Cost and Quality Suffer When Jobs Aren’t Ready
To keep their costs down and maintain the quality of their homes, builders need to be aware of the importance of coordinating job readiness policies with their contractors, Quality Matters, the official e-newsletter of the National Housing Quality (NHQ) Program, reports in its latest issue.
“Job readiness” is the number one concern for contractors, and not being ready can lead to higher costs, scheduling conflicts and short cuts, in addition to general frustration for both the trade contractor and the builder.
“Builders and trades need to work together to provide a quality product at reasonable costs,” according to Bob Hill, director of certification and laboratory services at the NAHB Research Center, which runs the NHQ Certified Builder and Trade Contractor programs. “Trades will go to great lengths to accommodate jobs that are not ready, but doing so increases their costs and may compromise quality. We hear from trades all the time, and most of them agree there’s a lot of room for improvement,” he said.
“It all starts with an open line of communication,” said Hill. “The builder has an expectation that the trades will communicate their needs and concerns and vice versa. Builders and trades not only must agree upon job-ready conditions, but they also must recognize that not having a job ready negatively impacts the quality and cost of the job.”
Without effective communication, builders will have a hard time knowing what their trade contractors expect in terms of job readiness, according to Quality Matters. Since trade contractors are ultimately responsible for the quality of their work as well as safety-related issues, they should establish minimum readiness standards that apply to all their jobs. These “job-ready conditions” provide a vehicle for trades to communicate with builders and consistently train their crews.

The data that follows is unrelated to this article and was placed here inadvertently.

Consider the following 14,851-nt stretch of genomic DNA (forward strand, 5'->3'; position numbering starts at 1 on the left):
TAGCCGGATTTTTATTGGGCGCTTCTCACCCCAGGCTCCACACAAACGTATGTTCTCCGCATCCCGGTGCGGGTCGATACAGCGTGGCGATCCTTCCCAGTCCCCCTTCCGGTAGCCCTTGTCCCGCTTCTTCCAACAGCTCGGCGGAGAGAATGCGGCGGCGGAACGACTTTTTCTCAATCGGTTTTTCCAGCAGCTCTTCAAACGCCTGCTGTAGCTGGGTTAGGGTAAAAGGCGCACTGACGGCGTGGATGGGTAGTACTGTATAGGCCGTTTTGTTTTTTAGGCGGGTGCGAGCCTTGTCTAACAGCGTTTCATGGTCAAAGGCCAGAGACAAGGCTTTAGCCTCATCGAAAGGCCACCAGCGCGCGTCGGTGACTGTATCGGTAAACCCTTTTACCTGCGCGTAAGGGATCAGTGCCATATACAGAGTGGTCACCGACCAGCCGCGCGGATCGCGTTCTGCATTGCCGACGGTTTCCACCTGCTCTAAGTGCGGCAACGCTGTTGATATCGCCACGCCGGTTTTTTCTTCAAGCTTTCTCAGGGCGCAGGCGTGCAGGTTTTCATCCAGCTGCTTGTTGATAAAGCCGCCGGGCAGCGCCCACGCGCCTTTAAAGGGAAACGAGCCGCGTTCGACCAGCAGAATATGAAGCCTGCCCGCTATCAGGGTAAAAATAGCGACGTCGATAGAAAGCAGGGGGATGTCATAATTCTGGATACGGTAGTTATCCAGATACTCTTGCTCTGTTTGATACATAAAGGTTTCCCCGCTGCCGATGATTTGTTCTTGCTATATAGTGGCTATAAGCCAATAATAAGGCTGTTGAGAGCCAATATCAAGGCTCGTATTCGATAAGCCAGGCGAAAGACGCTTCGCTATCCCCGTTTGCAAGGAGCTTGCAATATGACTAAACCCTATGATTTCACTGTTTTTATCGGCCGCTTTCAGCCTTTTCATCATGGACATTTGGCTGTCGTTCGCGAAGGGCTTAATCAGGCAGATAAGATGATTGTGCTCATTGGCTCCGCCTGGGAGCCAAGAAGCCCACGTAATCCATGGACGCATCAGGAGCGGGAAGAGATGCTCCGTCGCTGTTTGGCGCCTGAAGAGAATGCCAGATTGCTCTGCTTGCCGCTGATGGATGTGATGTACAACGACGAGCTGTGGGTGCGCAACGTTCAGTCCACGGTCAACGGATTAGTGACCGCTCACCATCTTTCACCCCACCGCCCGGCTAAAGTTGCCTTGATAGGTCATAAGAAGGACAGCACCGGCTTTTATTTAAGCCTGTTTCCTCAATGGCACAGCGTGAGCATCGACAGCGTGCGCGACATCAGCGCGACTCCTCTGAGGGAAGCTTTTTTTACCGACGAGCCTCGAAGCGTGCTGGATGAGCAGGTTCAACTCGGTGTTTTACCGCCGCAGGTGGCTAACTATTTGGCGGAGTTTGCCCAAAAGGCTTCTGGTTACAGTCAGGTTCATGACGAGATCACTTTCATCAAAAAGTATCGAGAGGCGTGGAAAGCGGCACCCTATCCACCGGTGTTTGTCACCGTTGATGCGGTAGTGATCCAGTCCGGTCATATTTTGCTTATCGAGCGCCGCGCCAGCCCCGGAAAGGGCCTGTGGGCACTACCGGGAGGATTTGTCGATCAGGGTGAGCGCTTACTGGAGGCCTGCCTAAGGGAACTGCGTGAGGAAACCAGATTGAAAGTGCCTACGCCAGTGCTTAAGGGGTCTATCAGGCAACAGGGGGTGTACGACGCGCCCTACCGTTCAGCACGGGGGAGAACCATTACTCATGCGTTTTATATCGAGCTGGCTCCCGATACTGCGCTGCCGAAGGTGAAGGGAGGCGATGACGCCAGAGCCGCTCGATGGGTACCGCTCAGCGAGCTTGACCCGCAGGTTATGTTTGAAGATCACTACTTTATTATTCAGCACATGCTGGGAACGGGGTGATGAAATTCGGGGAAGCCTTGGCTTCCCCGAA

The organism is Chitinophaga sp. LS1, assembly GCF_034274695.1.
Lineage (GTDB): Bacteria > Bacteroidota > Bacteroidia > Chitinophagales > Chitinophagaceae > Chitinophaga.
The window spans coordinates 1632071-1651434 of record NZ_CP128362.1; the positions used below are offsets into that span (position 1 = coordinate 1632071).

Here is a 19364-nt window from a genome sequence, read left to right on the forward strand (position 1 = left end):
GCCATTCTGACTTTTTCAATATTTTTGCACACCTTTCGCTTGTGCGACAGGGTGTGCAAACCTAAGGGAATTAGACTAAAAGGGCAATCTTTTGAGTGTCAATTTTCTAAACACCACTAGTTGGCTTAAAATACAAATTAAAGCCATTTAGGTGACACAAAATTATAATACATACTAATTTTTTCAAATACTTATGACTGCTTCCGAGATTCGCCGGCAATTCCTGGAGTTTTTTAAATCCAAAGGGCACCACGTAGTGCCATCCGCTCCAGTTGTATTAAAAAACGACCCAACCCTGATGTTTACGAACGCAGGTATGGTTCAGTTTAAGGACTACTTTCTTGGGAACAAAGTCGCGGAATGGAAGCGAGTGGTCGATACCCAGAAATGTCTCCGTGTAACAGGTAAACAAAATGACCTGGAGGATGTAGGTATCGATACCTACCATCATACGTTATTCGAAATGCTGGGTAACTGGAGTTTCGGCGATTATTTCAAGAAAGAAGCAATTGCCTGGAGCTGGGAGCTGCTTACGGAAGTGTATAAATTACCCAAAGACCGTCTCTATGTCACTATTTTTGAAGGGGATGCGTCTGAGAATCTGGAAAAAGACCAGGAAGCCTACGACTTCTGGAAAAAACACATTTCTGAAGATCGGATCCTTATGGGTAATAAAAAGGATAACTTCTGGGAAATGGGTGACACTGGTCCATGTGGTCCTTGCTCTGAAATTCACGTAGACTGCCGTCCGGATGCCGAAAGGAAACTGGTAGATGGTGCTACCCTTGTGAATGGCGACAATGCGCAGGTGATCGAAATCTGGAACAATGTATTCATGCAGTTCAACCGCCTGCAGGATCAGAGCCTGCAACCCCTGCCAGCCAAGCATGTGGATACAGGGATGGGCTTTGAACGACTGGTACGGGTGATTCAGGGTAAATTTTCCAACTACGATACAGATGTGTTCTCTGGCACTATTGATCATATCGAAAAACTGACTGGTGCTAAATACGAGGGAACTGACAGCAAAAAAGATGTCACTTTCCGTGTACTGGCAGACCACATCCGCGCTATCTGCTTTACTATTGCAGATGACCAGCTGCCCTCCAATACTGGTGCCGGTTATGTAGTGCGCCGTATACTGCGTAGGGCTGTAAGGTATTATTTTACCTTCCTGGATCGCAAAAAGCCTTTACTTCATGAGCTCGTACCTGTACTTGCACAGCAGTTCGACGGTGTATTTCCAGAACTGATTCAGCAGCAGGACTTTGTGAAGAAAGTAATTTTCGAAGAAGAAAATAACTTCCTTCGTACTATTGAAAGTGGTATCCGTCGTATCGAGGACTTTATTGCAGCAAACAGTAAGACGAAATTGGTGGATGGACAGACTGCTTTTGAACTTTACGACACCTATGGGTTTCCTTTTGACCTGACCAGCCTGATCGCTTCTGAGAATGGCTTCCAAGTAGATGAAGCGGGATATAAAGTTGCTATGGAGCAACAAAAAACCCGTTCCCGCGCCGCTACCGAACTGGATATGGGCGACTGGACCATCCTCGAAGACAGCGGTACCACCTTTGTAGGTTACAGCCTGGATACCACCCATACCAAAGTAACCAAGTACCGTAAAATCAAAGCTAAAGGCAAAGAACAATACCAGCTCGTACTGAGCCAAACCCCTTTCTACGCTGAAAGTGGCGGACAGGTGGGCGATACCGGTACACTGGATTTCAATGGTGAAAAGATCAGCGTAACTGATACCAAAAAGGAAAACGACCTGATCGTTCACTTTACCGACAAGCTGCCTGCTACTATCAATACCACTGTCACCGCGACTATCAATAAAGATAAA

Best practice calls for trades to include these policies in their bid packages and to review them personally with the job-site superintendent at start-up. This can help ensure that both the builder’s purchasing and construction staffs understand the job readiness expectations.
Considerations for developing job-ready policies should include:
- Has the previous trade completed his work and left the job site clean?
- Does the previous trade’s work meet specifications for tolerances — such as plumb, level, square, flat, dry, etc.?
- Are builder-supplied materials on site and in good condition?
- Is there any damage at the site that needs to be noted, such as a broken curb or window?
- Is there safe access to the site?
Each trade will add its specific items, tolerances and expectations to this list.
Job-ready policies should also define the steps that need to be taken if a job is not ready when the crew arrives, including conditions that can be worked around and conditions under which the trade will not proceed.
The policy should include who is to be notified if a job is not ready; who can authorize work to begin as well as make adjustments to accommodate the situation; and when any signoffs are required and by whom. For example, installing hardwood over a subfloor with high moisture content before it is ready will void the product manufacturer’s warranty. In this case, if the builder insists on proceeding, a best practice would be for him to sign off on that order, thereby accepting the warranty responsibility.
Trades may occasionally be tempted to ignore some job readiness issues or to forego proper procedures when there is a close relationship between the trade’s crew and the builder’s superintendent. Or trades may be worried about not getting future work. However, even though it may seem harmless in some instances, not following through on job readiness policies can cause problems for both the builder and the trade contractor over the long term and result in having to schedule warranty callbacks and compromising customer satisfaction.
As a best practice, the builder’s management should require trades to periodically report on job readiness — communicating to both superintendents and trades the importance of job readiness and allowing management to focus attention on recurring issues.
Keeping track of job-ready issues can bring other benefits. For example, one trade contractor compiled some data and met with the builder’s vice president of construction. He asked the builder how much he thought the job-ready issues had cost him over the last year. The builder estimated about $10,000. The contractor’s data showed more than $100,000. That got the builder’s attention, and things changed. Both the builder and the trade benefited from improved job readiness.
When a job is ready, everyone wins — the builder, the trades , and especially the home owner. Homes are completed on time and within budget, and callbacks are contained.
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